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Erie County's three countywide races will be won — or lost — in the suburbs

When Erie County polls open on Nov. 7, voters probably won't encounter the long lines that they saw in the 2016 presidential election.

Voter enthusiasm over countywide contests for comptroller, clerk and sheriff is gauged as low, while a dearth of races in the City of Buffalo is tamping down any expectations of substantial turnout there.

Amherst, Hamburg and Lancaster are the major battlegrounds this year. And those towns are expected to send the highest percentage of voters to the polls to decide races for supervisor, town council and some suburban-based county Legislature seats.

That is why the suburban voters, who represent 2/3 of the county electorate, will hold the deciding edge in the three countywide contests, as well as the legislative races that will determine control of County Hall.

“The battleground areas will be areas like Amherst and the Town of Lancaster and the Town of Hamburg,” said Erie County Democratic Chairman Jeremy J. Zellner. “We’re focusing.”

His Republican counterpart, Nicholas A. Langworthy, notes that voters in several key towns will determine town board majorities on Nov. 7.

Look no further than Amherst. Although Democrats outnumber Republicans by more than 7,000, he believes its voters will tilt rightward.

“The performance of the towns in state and local elections tends to favor conservative candidates,” Langworthy said.

Marjory H. Jaeger and Brian J. Kulpa.

Amherst is crucial battleground territory. Two well known figures — Republican Marjory H. Jaeger and Democrat Brian J. Kulpa — are competing to succeed Republican Barry A. Weinstein as supervisor. Two seats on the Town Council also are on the ballot, all in the county’s second most populous municipality.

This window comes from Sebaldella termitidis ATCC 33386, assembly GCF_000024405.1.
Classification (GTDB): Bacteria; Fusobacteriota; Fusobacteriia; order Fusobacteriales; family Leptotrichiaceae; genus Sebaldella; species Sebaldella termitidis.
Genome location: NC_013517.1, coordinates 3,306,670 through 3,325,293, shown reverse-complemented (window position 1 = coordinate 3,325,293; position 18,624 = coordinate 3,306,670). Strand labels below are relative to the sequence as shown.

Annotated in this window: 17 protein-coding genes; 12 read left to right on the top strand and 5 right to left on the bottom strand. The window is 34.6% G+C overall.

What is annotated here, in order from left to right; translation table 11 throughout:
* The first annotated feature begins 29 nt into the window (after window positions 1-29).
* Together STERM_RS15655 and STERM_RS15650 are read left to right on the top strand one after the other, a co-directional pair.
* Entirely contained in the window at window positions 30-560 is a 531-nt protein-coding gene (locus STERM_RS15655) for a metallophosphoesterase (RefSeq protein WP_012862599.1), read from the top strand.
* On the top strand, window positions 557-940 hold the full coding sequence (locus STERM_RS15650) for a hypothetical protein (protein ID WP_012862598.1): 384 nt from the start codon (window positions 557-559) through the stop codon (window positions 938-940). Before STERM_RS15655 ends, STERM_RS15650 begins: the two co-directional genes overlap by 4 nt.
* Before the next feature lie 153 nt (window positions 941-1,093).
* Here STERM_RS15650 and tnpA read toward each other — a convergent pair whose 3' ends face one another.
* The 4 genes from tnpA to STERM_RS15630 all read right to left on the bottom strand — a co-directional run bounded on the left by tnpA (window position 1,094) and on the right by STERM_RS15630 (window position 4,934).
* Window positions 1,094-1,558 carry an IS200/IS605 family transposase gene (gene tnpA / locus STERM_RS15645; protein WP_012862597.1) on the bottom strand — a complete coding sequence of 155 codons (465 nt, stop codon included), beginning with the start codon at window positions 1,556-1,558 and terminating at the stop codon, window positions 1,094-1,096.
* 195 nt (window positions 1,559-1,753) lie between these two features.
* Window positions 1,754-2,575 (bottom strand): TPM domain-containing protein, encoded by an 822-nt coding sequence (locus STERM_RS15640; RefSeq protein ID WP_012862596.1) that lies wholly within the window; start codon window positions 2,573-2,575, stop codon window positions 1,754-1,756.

And Republicans are concentrating resources and strategy in Amherst. Several Republicans switched registration to Conservative last year to boost the likelihood of unified tickets and prevent Conservatives from running against Republicans.

Particular GOP attention also focuses on the Council candidacy of Erin K. Baker, who happens to be Langworthy’s wife.

The chairman calls Amherst the county’s “quintessential swing town.”

“It splits its ticket like no other town I’ve ever seen,” he said, noting that in 2016, Amherst cast its presidential vote for Democrat Hillary Clinton while turning to Republican Michael H. Ranzenhofer for state Senate.

James M. Shaw and Dennis Gaughan.

Hamburg, meanwhile, maintains a Democratic overlay of almost 5,000 voters, but will replace an outgoing Republican supervisor in a race between the GOP’s Dennis Gaughan and Democrat James M. Shaw. Three Council candidates also appear on the ballot.

And in Lancaster, where Democrats hold a registration edge of more than 2,000 voters, residents will elect two Council members.

Zellner maintains that his organization continues strong get-out-the-vote efforts in the City of Buffalo despite the fact that the September Democratic primary effectively decided the marquee mayoral election for incumbent Byron W. Brown.

“The countywide offices touch the city, too,” he said, referring especially to the race for sheriff between incumbent Republican Timothy B. Howard and Democrat Bernard A. Tolbert.

“The jail is in the city, and a lot of people who are affected by the Sheriff’s Office one way or another are in the city,” Zellner added. “I think the city has a lot to count for and vote for. But the battlegrounds will be in areas like Amherst, the Town of Lancaster and the Town of Hamburg.”

Republicans inserted only a “placeholder” candidate on their Buffalo mayoral line this year, maintaining a pattern in which they run few or no candidates in the Democratic city while hoping to boost chances that suburbanites will vote Republican for countywide offices.

“I had no one who wanted to run in a city where Democrats outnumber Republicans 7 1/2 to 1,” Langworthy said. “It’s the reality of the city.”

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